August tourist figures: the best on record

Industry complains that growing numbers of visitors are staying in unlicensed apartments, not hotels

The packed beach at Benidorm.
The packed beach at Benidorm.PEPE OLIVARES

Spain smashed its own tourism records this summer. A total of 9.1 million visitors spent at least one night in the country this August, a 8.8-percent rise from the same month last year, according to Industry Ministry figures.

The sun-and-sand formula continues to drive Spain’s economic recovery despite the facts that the hotel and restaurant industry creates mostly temporary jobs and that visitors are increasingly turning to rental apartments over traditional hotels.

Vacation home rentals grew 29.7 percent in August, compared with a four-percent rise in visitors who stayed in their own holiday homes or with friends and relatives.

Meanwhile, 53.7 percent of visitors stayed at hotels, compared with 56 percent in August 2013. Tourists who found alternative accommodation represented 46.3 percent of the total, a rise from previous years.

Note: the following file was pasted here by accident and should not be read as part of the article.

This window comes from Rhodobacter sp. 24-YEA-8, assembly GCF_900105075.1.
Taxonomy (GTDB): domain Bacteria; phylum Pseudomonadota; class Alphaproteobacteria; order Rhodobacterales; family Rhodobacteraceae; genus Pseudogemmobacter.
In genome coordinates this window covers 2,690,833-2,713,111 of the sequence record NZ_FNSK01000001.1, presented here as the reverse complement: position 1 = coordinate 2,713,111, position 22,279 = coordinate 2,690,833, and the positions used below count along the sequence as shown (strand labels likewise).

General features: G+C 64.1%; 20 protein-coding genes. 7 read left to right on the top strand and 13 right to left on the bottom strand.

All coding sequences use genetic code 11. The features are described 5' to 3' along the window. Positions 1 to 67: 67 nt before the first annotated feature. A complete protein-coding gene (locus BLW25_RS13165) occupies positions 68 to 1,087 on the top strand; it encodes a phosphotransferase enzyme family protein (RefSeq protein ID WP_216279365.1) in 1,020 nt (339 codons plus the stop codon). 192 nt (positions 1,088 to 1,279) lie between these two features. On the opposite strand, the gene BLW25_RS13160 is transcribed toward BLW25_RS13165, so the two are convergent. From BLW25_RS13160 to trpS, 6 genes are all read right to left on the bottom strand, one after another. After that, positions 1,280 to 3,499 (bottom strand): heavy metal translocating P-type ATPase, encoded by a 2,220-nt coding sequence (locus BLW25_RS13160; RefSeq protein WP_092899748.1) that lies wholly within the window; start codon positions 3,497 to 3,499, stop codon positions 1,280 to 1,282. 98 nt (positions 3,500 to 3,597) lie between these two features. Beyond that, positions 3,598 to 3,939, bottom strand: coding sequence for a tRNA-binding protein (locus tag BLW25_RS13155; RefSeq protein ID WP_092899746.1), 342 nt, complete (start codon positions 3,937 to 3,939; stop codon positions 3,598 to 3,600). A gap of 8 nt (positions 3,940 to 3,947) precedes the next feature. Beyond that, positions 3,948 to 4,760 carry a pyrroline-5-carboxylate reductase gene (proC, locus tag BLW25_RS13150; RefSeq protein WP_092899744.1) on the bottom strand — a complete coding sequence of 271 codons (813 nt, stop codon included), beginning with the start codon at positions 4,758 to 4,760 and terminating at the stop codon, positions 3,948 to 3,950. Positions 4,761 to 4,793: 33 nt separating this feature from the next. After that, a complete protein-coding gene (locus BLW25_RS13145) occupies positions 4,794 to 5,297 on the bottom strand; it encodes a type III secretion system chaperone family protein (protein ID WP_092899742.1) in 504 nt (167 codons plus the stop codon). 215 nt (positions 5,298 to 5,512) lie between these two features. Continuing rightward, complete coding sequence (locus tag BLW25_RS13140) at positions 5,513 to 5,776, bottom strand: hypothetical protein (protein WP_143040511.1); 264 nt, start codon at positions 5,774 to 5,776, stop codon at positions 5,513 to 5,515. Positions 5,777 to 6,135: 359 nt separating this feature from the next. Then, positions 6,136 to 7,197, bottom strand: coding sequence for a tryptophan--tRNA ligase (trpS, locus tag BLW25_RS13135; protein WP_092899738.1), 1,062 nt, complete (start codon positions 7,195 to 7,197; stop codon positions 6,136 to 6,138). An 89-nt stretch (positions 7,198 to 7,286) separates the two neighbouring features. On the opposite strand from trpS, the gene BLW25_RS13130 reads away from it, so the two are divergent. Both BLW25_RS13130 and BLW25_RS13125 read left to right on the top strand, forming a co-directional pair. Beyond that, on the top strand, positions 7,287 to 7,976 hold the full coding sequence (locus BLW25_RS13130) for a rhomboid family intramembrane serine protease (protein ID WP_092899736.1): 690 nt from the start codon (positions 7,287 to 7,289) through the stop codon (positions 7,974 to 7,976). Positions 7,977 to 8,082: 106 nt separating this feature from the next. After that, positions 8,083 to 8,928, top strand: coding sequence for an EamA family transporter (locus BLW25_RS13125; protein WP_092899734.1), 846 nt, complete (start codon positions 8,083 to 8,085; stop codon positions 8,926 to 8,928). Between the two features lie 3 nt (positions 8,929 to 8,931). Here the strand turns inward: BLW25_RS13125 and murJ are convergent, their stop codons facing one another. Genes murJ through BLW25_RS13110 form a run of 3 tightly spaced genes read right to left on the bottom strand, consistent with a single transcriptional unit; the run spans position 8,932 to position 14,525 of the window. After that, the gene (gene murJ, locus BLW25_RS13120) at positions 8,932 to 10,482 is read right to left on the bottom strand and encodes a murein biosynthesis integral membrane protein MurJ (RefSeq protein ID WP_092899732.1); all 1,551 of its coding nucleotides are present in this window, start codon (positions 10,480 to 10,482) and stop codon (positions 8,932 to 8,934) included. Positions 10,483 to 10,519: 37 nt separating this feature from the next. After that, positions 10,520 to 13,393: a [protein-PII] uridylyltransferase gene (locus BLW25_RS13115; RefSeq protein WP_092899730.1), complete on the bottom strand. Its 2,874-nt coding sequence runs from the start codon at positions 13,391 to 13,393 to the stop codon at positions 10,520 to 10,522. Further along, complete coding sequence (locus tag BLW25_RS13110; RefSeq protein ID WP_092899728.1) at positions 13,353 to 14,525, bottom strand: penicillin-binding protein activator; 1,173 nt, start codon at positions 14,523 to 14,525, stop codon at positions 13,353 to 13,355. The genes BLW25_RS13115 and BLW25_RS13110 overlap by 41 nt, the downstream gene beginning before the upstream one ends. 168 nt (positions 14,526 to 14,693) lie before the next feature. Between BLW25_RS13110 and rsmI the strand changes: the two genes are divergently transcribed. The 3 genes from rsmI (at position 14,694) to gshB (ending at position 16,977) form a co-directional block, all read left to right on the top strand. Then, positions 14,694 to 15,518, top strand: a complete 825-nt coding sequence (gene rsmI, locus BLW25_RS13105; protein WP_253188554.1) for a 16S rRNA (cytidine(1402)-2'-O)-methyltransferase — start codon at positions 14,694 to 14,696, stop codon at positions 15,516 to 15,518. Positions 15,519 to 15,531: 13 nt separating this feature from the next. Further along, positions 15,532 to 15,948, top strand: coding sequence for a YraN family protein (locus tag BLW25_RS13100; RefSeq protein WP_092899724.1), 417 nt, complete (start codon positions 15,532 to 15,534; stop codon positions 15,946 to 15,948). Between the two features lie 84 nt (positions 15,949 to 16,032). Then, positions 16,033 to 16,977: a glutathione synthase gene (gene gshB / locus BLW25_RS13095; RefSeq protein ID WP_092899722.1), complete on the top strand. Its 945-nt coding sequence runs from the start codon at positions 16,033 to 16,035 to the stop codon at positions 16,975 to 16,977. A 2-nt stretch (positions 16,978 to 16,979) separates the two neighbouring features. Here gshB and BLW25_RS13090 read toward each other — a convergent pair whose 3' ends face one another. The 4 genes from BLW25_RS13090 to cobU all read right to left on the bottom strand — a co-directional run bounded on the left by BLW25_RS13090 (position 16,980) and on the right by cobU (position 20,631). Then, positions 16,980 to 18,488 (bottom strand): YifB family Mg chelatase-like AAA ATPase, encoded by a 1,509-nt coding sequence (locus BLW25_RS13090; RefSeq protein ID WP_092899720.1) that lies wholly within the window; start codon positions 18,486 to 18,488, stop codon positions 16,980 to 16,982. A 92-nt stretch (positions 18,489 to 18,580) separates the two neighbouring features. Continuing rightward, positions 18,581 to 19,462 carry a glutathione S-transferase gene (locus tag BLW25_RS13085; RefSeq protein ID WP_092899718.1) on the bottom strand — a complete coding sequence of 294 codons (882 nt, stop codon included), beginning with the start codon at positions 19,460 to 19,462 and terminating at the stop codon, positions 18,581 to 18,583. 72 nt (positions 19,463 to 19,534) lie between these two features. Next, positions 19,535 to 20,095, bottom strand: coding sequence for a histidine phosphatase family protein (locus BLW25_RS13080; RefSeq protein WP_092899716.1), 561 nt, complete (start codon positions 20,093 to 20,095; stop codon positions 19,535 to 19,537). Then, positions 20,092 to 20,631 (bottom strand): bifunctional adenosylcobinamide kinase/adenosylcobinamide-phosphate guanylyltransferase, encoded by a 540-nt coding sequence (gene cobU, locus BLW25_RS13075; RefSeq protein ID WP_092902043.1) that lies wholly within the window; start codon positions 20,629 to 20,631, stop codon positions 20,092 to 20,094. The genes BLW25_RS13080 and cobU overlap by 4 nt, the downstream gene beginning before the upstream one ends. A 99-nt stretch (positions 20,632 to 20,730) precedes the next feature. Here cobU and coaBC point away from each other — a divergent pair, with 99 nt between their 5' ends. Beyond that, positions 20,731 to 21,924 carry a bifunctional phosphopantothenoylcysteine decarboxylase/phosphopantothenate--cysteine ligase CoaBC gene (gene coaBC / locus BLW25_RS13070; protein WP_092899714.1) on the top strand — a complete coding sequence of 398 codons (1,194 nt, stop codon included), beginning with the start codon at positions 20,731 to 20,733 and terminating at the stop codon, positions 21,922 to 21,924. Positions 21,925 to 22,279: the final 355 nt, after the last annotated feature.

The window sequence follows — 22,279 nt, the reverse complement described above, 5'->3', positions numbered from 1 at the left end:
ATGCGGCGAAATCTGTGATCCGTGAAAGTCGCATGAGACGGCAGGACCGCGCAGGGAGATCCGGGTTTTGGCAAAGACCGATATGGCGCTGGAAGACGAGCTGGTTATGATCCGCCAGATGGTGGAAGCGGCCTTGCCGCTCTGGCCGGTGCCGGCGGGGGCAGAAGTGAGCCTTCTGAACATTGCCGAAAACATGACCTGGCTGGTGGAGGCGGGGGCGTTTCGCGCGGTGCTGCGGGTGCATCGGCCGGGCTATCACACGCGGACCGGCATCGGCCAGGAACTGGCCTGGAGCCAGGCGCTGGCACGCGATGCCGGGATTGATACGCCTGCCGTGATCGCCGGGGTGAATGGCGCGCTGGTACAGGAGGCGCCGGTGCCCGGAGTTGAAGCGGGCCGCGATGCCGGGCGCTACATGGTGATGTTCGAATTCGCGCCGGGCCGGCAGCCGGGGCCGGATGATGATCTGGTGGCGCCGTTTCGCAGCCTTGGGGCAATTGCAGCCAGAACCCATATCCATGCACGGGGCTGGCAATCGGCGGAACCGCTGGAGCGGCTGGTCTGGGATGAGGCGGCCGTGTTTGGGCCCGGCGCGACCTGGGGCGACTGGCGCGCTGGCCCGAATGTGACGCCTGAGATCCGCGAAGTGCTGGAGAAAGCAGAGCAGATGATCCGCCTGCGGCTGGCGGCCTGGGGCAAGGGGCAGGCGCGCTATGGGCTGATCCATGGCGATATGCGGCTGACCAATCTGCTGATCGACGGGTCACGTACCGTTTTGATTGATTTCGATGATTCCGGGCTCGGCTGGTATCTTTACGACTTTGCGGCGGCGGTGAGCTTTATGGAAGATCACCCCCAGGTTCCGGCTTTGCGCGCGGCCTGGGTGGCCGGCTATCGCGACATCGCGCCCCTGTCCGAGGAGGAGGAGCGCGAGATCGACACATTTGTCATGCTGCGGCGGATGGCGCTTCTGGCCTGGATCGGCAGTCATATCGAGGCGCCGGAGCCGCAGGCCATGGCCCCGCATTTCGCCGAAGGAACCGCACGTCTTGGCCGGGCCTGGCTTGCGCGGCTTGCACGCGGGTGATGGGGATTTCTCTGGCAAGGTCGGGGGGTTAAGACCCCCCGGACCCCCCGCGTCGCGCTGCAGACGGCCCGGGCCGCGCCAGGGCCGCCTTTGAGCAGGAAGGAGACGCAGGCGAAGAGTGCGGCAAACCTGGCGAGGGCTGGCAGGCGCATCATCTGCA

British, French and German nationals continue to represent the majority of tourists

This trend is being used by industry leaders to shed some negative light on to otherwise highly positive news.

“We are not complacent because you shouldn’t look at how many people walk into a supermarket, but rather at how much they spend on average, and our rates have not recovered; besides, more people are staying at unlicensed apartments,” complained José Luis Zoreda of Exceltur, an association of major tourism businesses in Spain.

Zoreda also noted that the record figures in August are tied up with the fact that demand was slow in July because of the World Cup in Brazil.

In spite of all that, accumulated tourist figures between January and August have risen 7.3 percent to reach 45.4 million people. Catalonia, the Balearics and the Canary Islands are the top tourist destinations and welcomed six out of every 10 visitors last month, according to the Industry Ministry.

British, French and German nationals continue to represent the majority of tourists heading to Spain’s coasts.

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